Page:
Rather than the sexes acting differently because of genetic inheritance, the human environment and culture allow for the transfer of some gender-specific behaviour traits from generation to generation.
In an article in the journal Trends in Cognitive Sciences by Cordelia Fine, from the University of Melbourne, John Dupré, from University of Exeter and Daphna Joel from Tel-Aviv University show how new advances in evolutionary theory, and current models of how sex influences the brain, suggest that for some gender-related traits, the interactions between the genetic and hormonal components of sex with other factors create variability between individuals whereas environmental factors supply the stable conditions needed for the reproduction of the trait in each generation.
These two important shifts in scientific thinking point to the possibility that gender roles seen across different generations are sometimes best explained in terms of inherited socio-environmental conditions.
“Even in non-human mammals, adaptive traits that have reliably developed in offspring for thousands of years can disappear within a few generations, if the relevant environmental conditions change,” said Professor Dupré.
“Genetic inheritance continues to be critical for the capacity to quickly learn an adaptive behavior, but environmental factors that are stable over generations remove any selective pressure for the development of parallel genetic mechanisms.”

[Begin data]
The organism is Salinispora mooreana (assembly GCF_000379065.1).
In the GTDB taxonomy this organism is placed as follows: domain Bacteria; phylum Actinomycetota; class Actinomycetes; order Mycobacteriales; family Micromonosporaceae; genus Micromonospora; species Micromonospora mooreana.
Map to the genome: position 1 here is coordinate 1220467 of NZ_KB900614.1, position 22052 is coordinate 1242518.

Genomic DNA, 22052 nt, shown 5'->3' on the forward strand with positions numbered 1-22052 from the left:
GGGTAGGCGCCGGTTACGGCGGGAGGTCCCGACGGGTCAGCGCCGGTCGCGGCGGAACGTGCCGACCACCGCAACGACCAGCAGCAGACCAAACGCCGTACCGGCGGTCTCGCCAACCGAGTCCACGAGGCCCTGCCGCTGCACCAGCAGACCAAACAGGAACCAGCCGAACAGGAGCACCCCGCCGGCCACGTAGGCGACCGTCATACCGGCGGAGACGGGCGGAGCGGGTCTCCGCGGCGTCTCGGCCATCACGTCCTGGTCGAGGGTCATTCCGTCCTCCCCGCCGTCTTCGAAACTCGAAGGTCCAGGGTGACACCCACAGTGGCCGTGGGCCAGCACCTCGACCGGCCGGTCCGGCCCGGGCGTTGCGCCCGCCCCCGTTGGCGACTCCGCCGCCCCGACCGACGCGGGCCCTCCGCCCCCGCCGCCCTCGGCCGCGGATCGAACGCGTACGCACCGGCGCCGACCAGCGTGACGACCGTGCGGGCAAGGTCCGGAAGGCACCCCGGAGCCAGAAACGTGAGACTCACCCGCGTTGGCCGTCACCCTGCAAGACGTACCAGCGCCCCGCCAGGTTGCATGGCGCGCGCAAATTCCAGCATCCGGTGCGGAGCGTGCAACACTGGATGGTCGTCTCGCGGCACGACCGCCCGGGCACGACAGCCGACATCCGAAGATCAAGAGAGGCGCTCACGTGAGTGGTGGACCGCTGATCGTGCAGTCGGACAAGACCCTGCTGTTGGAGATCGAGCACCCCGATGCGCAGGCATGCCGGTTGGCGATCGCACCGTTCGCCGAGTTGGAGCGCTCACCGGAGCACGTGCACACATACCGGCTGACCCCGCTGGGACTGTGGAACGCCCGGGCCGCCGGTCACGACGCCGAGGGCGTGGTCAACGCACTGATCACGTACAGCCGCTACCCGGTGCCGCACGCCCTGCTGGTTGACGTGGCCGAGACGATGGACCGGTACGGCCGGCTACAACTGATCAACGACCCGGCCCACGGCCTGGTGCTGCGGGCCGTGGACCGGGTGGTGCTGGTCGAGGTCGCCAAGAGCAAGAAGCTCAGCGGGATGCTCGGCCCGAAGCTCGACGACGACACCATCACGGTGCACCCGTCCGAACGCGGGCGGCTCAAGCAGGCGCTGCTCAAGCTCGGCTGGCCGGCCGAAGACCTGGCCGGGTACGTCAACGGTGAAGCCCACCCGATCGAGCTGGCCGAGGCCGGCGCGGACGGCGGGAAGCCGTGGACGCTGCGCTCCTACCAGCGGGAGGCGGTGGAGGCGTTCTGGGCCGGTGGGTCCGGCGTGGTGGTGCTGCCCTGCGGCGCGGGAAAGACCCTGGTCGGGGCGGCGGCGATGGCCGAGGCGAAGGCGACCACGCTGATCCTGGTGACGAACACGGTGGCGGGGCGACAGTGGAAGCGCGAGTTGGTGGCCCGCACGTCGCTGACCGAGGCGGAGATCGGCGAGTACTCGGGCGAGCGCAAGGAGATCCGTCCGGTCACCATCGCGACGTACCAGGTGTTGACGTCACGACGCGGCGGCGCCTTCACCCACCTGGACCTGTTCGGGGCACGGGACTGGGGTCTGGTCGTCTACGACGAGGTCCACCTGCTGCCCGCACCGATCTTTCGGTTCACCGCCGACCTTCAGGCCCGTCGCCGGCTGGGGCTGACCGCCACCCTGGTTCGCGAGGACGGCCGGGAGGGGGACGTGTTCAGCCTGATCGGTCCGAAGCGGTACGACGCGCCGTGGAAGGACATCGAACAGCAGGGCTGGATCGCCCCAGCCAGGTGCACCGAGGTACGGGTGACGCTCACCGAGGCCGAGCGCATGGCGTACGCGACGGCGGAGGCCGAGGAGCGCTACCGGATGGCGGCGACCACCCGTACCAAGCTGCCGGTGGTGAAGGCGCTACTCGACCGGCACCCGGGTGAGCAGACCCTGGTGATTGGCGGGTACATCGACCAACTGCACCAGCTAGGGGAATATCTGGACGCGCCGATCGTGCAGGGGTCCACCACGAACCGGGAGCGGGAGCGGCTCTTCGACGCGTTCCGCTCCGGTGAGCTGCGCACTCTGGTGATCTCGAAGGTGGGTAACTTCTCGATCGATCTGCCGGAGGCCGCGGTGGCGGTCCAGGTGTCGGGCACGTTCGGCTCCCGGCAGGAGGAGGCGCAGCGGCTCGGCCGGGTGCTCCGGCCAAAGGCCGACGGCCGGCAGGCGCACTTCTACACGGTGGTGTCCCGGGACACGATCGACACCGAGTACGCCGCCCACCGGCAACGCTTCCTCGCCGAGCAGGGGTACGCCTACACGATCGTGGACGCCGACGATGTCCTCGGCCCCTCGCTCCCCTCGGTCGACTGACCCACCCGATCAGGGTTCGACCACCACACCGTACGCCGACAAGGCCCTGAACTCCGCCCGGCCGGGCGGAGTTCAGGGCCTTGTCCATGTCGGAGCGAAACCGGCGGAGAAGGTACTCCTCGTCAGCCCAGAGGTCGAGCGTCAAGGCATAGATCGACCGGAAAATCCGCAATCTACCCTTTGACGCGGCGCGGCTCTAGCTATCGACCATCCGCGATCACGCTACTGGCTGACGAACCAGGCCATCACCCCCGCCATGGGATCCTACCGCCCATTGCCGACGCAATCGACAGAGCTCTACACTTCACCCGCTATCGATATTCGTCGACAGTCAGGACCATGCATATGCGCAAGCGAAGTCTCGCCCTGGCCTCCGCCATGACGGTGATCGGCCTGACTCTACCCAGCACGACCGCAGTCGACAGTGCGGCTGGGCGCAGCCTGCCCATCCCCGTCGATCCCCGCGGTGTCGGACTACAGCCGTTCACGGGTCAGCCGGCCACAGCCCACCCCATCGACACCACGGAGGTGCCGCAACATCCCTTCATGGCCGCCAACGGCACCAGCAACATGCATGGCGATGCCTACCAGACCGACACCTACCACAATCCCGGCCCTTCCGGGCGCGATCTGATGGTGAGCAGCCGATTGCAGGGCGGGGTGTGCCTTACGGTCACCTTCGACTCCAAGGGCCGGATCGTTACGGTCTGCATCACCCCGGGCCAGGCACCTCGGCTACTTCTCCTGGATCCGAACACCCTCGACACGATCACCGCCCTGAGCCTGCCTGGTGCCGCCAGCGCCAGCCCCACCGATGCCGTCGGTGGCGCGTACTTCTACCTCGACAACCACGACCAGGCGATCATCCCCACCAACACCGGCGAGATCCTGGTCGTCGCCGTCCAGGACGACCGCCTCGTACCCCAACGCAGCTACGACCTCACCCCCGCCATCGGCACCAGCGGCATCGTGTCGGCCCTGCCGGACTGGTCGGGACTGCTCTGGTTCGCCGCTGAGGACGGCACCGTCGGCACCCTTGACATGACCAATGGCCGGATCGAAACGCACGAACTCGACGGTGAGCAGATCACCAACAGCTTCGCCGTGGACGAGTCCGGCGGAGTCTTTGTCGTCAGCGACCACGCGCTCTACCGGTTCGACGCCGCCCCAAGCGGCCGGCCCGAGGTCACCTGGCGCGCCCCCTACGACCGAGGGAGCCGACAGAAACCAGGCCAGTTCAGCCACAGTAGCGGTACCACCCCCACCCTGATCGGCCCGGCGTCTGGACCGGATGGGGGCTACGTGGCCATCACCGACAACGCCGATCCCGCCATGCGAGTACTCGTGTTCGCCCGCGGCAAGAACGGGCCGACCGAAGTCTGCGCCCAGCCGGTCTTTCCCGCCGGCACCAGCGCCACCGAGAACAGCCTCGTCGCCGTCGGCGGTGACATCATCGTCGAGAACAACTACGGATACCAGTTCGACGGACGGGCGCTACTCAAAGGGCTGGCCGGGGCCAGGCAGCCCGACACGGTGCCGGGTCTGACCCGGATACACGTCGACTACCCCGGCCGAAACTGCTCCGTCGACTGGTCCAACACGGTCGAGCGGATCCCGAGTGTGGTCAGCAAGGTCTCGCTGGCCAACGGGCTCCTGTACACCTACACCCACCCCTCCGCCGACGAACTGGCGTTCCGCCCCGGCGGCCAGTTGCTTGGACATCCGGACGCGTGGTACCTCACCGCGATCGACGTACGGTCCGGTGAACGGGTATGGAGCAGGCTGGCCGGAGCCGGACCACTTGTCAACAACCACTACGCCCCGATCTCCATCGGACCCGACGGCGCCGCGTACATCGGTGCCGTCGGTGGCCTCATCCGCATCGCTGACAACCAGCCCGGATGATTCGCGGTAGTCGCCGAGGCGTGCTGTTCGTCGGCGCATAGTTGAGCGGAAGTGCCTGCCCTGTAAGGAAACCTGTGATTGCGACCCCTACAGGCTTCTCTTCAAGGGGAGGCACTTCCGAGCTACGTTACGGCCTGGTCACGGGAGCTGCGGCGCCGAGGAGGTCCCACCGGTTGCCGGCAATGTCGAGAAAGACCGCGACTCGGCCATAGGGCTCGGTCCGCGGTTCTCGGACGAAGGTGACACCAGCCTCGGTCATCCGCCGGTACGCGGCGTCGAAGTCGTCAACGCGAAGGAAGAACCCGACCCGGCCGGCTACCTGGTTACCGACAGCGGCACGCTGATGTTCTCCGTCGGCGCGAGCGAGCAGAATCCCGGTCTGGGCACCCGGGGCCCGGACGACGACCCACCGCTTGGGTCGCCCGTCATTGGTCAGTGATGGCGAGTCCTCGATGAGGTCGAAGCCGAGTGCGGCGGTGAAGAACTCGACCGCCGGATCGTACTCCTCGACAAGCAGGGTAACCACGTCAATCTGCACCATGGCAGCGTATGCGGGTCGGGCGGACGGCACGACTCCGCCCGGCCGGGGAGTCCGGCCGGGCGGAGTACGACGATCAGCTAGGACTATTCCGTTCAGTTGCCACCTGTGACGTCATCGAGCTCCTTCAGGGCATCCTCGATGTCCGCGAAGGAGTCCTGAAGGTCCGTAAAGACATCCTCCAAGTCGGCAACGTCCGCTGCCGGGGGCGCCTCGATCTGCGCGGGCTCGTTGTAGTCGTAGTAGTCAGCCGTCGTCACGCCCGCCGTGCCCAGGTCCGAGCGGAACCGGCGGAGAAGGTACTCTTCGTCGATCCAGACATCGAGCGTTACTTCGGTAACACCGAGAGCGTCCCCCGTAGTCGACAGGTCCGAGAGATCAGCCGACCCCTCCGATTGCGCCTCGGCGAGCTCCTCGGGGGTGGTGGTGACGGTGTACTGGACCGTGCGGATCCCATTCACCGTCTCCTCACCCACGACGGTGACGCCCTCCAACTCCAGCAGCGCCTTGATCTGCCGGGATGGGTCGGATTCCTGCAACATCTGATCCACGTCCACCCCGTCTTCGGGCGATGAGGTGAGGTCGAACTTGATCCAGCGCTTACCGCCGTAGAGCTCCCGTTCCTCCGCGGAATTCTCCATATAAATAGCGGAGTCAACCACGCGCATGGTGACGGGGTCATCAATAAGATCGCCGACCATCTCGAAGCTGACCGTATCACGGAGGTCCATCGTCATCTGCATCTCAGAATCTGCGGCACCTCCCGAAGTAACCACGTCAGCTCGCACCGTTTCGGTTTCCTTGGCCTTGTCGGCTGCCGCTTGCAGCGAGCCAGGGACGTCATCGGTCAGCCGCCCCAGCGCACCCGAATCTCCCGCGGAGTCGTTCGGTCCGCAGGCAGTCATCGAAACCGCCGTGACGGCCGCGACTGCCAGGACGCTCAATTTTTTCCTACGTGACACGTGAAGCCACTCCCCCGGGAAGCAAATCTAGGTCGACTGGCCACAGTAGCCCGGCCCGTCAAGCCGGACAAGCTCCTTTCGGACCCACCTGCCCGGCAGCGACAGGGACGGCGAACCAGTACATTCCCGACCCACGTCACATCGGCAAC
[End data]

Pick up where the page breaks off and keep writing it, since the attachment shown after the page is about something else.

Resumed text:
The academics used recent thinking from evolution theory and recent findings from studies of the relations between sex and the brain for the article.
As part of another study Professor Joel and colleagues found that human brains are composed of unique mosaics of features, some more common in one sex and some more common in the other.
Professor Joel said: “Masculine and feminine behaviors cannot be explained by the existence of male and female brains, as has previously been suggested. Our research suggests that intergenerational inheritance of gender-specific traits may better be explained by highly stable features of the social environment.”
The article says non-genetic mechanisms may be particularly important in humans because our culture strongly encourages us to have male or female roles. The enormous human capacity to learn also allows for information to be passed from generation to generation.
Professor Fine said: “The conclusion is the need to question the pervasive assumption that it is always biological sex, via its direct action on the brain, that does the ‘heavy lifting’ when it comes to the gender traits we inherit and display.”
Sex-Linked Behavior: Evolution, Stability, and Variability is published in the journal Trends in Cognitive Sciences.
The University of Melbourne